A Ghostly Wood charger measuring 15in (38cm) across, similar to another sold at Woolley & Wallis of Salisbury in October for £14,000, sold at the low estimate of £8000, again to a buyer using thesaleroom.com.
The market for Fairyland, that for so long was based primarily in the US and Canada, is undeniably softer today than it was a decade ago. With plenty of material on the market (Bonhams’ sale of the Kaplan collection in Knightsbridge a year ago dispersed the stock of one of the leading dealers in the field), it is a buyer’s market. Nonetheless, at re-calibrated price levels demand can match supply.
In Nottingham a smaller malfrey pot and cover, 10in (25cm) high, decorated in the Candlemas pattern, sold at £4200. An unusual 10in (25cm) vase and cover decorated with the Sycamore Tree pattern and featuring both the Leaf Fairy and the Elves on a Branch designs, sold at £3000 and a similar 12in (29cm) vessel decorated with the Jewelled Tree pattern took £3200. A large 14in (25cm) vase in the Pillar pattern from the co-called ‘Flame’ Fairyland range with its mottled orange-red ground took £3200.
This sale was also memorable for the discovery of a Pugin-Hardman letter box, probably made for the Palace of Westminster. As reported in last week’s issue (ATG No 2400), this was a genuine ‘barn find’ offered in dry, rusted, cracked and cobwebbed condition. The buyer at £4200 had no plans to do more than blow the dust off it.
Sold alongside a novel 13in (33cm) Victorian posting box made in the form of a sentry box sold for £5000 (estimate £300-500), it did not look expensive. The latter was the collectable type set with a glazed watercolour of an officer – in this case of the 8th King’s Regiment of Foot – but it has been a while since one has sold for quite so much.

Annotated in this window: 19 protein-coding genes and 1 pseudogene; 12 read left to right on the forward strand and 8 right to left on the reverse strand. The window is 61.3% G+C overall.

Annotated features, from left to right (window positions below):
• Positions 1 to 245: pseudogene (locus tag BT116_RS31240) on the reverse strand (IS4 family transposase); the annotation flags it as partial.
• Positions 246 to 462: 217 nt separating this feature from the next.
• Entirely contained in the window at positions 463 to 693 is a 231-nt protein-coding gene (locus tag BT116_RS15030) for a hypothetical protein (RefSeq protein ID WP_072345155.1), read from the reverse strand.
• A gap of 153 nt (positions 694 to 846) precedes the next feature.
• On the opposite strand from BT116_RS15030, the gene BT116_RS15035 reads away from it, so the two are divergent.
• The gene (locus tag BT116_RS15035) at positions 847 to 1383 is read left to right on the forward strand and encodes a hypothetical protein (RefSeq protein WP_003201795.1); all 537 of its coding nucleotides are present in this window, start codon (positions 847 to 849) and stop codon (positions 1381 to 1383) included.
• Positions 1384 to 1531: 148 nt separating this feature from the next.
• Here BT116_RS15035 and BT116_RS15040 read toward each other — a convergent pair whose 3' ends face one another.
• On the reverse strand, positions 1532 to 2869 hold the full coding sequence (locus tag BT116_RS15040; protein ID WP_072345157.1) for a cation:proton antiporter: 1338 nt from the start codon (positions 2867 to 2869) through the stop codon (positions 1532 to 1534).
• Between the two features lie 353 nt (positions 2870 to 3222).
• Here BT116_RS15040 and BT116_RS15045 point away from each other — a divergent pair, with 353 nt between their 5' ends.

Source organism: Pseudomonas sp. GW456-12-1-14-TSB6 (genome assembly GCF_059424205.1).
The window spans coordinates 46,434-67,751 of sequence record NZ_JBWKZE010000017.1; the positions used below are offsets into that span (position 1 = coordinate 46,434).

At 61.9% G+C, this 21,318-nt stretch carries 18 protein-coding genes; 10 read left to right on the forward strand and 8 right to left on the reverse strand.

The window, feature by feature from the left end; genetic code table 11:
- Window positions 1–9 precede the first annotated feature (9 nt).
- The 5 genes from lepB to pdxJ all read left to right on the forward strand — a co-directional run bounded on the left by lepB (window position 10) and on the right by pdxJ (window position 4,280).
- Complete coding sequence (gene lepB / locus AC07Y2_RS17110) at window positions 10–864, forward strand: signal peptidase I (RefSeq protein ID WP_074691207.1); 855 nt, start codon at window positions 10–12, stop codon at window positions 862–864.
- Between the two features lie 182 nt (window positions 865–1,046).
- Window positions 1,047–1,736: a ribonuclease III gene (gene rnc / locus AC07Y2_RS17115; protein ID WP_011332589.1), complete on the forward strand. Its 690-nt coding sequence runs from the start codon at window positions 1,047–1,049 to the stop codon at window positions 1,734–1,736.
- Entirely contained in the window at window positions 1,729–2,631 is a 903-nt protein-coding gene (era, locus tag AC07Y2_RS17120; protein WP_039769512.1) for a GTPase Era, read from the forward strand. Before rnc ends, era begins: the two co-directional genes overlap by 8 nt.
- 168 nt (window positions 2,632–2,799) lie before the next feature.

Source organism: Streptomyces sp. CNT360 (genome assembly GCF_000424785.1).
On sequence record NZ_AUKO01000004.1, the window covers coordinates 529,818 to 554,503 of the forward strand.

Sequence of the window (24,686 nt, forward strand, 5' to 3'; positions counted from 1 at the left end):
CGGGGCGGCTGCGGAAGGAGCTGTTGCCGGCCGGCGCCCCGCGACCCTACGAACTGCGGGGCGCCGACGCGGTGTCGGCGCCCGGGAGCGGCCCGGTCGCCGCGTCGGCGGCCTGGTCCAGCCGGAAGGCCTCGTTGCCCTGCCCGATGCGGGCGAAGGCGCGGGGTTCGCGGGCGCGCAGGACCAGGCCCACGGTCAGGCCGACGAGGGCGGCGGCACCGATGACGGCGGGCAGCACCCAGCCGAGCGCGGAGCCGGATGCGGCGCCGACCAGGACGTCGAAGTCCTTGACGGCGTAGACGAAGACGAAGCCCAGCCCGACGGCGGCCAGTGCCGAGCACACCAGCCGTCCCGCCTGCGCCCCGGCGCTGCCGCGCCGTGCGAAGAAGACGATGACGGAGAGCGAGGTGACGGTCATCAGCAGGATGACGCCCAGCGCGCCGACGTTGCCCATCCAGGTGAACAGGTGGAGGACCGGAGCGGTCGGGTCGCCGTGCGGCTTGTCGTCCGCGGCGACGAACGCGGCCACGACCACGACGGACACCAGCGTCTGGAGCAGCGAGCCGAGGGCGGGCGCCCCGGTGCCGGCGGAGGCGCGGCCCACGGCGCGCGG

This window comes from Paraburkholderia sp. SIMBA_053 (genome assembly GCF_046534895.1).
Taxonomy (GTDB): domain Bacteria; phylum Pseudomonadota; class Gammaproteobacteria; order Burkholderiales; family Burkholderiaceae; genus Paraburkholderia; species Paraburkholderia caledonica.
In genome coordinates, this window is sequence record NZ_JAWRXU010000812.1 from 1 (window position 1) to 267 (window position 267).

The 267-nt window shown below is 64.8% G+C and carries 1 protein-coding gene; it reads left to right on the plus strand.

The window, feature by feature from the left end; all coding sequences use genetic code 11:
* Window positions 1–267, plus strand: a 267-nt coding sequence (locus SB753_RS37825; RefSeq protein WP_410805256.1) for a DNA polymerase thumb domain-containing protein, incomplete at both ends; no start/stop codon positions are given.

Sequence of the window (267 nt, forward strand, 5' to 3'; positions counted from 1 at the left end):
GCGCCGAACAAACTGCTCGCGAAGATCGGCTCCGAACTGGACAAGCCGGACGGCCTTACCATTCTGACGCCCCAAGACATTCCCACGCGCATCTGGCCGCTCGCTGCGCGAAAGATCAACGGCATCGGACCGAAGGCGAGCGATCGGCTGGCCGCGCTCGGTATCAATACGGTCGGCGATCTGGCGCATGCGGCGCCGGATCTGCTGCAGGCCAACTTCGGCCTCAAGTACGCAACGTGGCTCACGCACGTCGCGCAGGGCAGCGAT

Another textbook example of Victorian decorative art was a wrought-iron fire shovel made to a design by John Ruskin (1819-1900) by the Coniston blacksmith Tom Bowness. There are two examples of this shovel at Ruskin’s Lakeland home, Brantwood, with this third acquired by a local antiques dealer Elizabeth Tyson (1878-1970) of Busk House, Ambleside, at the Brantwood contents sale in 1931. It was a modest piece but provenance sold it at £1000.
A Scottish silver-mounted snuff mull described as “a remarkable, if macabre memento, of one of the most fervent leaders of the Jacobite Rising of 1745” sold for £2800. Made c.1740, it had belonged to Arthur Elphinstone, 6th Lord Balmerino (1688-1746). After capture on the battlefield of Culloden he was beheaded on Tower Hill in 1746 after issuing the unrepentant cri de coeur: “If I had a thousand lives, I would lay them all down in the same cause.”